Supplementary Material for: Third Ventricle Germ Cell Tumor Originating from the Infundibulum with Rapidly Expansive Enlargement
2017-09-26T06:53:07Z (GMT) by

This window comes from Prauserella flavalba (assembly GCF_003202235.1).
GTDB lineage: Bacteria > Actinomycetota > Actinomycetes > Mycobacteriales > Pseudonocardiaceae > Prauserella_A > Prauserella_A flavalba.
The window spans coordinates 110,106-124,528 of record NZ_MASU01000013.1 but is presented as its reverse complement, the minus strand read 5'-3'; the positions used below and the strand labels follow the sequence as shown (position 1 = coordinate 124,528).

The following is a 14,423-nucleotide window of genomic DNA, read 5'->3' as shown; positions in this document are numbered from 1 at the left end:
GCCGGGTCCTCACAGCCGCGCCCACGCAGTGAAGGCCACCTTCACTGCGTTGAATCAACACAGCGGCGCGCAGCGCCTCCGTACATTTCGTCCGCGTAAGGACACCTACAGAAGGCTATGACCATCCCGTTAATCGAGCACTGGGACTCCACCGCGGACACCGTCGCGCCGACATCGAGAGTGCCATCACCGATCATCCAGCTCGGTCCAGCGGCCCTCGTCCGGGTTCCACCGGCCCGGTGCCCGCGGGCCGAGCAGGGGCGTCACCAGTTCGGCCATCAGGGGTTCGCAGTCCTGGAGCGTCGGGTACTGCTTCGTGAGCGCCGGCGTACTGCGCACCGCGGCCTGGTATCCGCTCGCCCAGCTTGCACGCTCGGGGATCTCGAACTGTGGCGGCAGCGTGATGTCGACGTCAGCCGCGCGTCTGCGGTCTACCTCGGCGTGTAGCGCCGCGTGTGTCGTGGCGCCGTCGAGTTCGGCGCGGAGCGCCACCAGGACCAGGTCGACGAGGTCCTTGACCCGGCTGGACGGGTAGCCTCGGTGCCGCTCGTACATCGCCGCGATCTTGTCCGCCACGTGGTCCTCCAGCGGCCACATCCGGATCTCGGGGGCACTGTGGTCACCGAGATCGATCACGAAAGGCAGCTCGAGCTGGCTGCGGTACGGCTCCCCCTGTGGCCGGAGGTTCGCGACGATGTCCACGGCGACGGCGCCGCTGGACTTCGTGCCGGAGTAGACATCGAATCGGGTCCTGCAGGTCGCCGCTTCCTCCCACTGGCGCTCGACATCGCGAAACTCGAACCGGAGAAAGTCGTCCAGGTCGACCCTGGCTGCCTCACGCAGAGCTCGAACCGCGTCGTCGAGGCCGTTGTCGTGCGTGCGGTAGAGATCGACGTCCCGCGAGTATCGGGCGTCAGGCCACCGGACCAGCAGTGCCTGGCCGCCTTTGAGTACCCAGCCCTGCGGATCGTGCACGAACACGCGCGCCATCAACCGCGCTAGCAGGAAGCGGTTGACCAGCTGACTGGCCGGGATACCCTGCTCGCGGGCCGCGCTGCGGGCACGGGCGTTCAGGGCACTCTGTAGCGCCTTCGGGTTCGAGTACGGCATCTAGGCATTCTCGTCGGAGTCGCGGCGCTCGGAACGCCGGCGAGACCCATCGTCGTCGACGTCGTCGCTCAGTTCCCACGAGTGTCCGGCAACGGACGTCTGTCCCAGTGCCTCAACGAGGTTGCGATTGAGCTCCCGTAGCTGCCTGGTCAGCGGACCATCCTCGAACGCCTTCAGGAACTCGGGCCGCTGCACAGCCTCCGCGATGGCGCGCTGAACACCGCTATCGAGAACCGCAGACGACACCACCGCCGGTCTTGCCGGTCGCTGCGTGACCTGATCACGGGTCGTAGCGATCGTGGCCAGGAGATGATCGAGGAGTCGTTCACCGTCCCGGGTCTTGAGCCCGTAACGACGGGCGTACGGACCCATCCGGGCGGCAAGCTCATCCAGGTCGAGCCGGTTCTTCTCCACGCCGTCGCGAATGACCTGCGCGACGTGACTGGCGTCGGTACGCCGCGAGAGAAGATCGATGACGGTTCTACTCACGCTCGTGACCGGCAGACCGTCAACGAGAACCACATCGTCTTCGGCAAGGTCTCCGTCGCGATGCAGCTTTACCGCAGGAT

We present a pediatric case of a rapidly expanding third ventricle germ cell tumor (GCT). A 14-year-old boy suffered from gradual-onset central diabetes insipidus (DI) and received desmopressin treatment. Magnetic resonance imaging (MRI) showed nonspecific findings of the pituitary-hypothalamic axis. Nine months after the initial DI diagnosis, he developed progressively worsening headache. MRI demonstrated a third ventricle tumor causing noncommunicating hydrocephalus, although an MRI 16 weeks before admission did not show the lesion. We performed gross total resection (GTR) of the tumor in 2 stages: a translamina terminalis approach and an extended transsphenoidal approach. The lesion was histologically diagnosed as immature teratoma with some germinoma. His noncommunicating hydrocephalus resolved after surgery. Through postoperative radiochemotherapy (whole ventricle: 23.4 Gy/13 fractions, tumor bed: 27.0 Gy/15 fractions, and 3 courses of carboplatin-etoposide), he has was in complete remission at the 3-year follow-up and has continued his high school program. This case suggests the following: (1) a mixed GCT originating from the neurohypophysis/infundibulum can show rapidly expansive growth in a child with central DI; (2) GTR and adjuvant radiochemotherapy can result in a good therapeutic outcome in rapidly expanding GCT; and (3) the extended transsphenoidal approach is a complementary approach to transcranial resection of anterior third ventricle GCTs.